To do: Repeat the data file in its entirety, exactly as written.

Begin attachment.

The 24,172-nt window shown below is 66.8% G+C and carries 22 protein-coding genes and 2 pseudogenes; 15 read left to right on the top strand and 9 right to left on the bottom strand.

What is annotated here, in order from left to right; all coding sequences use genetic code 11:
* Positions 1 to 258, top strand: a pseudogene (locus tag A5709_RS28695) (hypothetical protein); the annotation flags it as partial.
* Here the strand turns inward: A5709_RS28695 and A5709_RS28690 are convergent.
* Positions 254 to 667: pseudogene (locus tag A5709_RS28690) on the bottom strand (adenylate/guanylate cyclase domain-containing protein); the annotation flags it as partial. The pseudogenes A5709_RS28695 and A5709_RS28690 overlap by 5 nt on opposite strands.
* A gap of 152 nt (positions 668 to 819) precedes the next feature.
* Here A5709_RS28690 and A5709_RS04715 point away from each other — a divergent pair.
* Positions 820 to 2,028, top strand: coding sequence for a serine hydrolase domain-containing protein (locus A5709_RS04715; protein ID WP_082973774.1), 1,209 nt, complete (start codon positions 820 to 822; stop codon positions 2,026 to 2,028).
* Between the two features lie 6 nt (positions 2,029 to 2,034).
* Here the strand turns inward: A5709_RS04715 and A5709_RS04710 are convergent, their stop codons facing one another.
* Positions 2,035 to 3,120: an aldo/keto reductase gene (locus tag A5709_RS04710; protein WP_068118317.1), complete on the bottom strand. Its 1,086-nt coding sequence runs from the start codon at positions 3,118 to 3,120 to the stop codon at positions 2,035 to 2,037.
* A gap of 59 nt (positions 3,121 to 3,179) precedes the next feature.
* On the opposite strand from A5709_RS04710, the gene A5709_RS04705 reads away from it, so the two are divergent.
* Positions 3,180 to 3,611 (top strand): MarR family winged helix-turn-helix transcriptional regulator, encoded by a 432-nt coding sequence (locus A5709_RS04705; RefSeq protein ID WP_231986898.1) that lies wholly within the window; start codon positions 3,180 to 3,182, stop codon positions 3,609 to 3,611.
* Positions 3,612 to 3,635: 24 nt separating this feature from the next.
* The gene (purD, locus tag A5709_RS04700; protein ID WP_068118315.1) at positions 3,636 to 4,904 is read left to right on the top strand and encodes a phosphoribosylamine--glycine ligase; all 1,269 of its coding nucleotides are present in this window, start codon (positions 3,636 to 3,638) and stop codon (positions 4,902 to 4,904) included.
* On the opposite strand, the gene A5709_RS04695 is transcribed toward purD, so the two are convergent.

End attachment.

The 24,172-nt window shown below is 66.8% G+C and carries 22 protein-coding genes and 2 pseudogenes; 15 read left to right on the top strand and 9 right to left on the bottom strand.

What is annotated here, in order from left to right; all coding sequences use genetic code 11:
* Positions 1 to 258, top strand: a pseudogene (locus tag A5709_RS28695) (hypothetical protein); the annotation flags it as partial.
* Here the strand turns inward: A5709_RS28695 and A5709_RS28690 are convergent.
* Positions 254 to 667: pseudogene (locus tag A5709_RS28690) on the bottom strand (adenylate/guanylate cyclase domain-containing protein); the annotation flags it as partial. The pseudogenes A5709_RS28695 and A5709_RS28690 overlap by 5 nt on opposite strands.
* A gap of 152 nt (positions 668 to 819) precedes the next feature.
* Here A5709_RS28690 and A5709_RS04715 point away from each other — a divergent pair.
* Positions 820 to 2,028, top strand: coding sequence for a serine hydrolase domain-containing protein (locus A5709_RS04715; protein ID WP_082973774.1), 1,209 nt, complete (start codon positions 820 to 822; stop codon positions 2,026 to 2,028).
* Between the two features lie 6 nt (positions 2,029 to 2,034).
* Here the strand turns inward: A5709_RS04715 and A5709_RS04710 are convergent, their stop codons facing one another.
* Positions 2,035 to 3,120: an aldo/keto reductase gene (locus tag A5709_RS04710; protein WP_068118317.1), complete on the bottom strand. Its 1,086-nt coding sequence runs from the start codon at positions 3,118 to 3,120 to the stop codon at positions 2,035 to 2,037.
* A gap of 59 nt (positions 3,121 to 3,179) precedes the next feature.
* On the opposite strand from A5709_RS04710, the gene A5709_RS04705 reads away from it, so the two are divergent.
* Positions 3,180 to 3,611 (top strand): MarR family winged helix-turn-helix transcriptional regulator, encoded by a 432-nt coding sequence (locus A5709_RS04705; RefSeq protein ID WP_231986898.1) that lies wholly within the window; start codon positions 3,180 to 3,182, stop codon positions 3,609 to 3,611.
* Positions 3,612 to 3,635: 24 nt separating this feature from the next.
* The gene (purD, locus tag A5709_RS04700; protein ID WP_068118315.1) at positions 3,636 to 4,904 is read left to right on the top strand and encodes a phosphoribosylamine--glycine ligase; all 1,269 of its coding nucleotides are present in this window, start codon (positions 3,636 to 3,638) and stop codon (positions 4,902 to 4,904) included.
* On the opposite strand, the gene A5709_RS04695 is transcribed toward purD, so the two are convergent.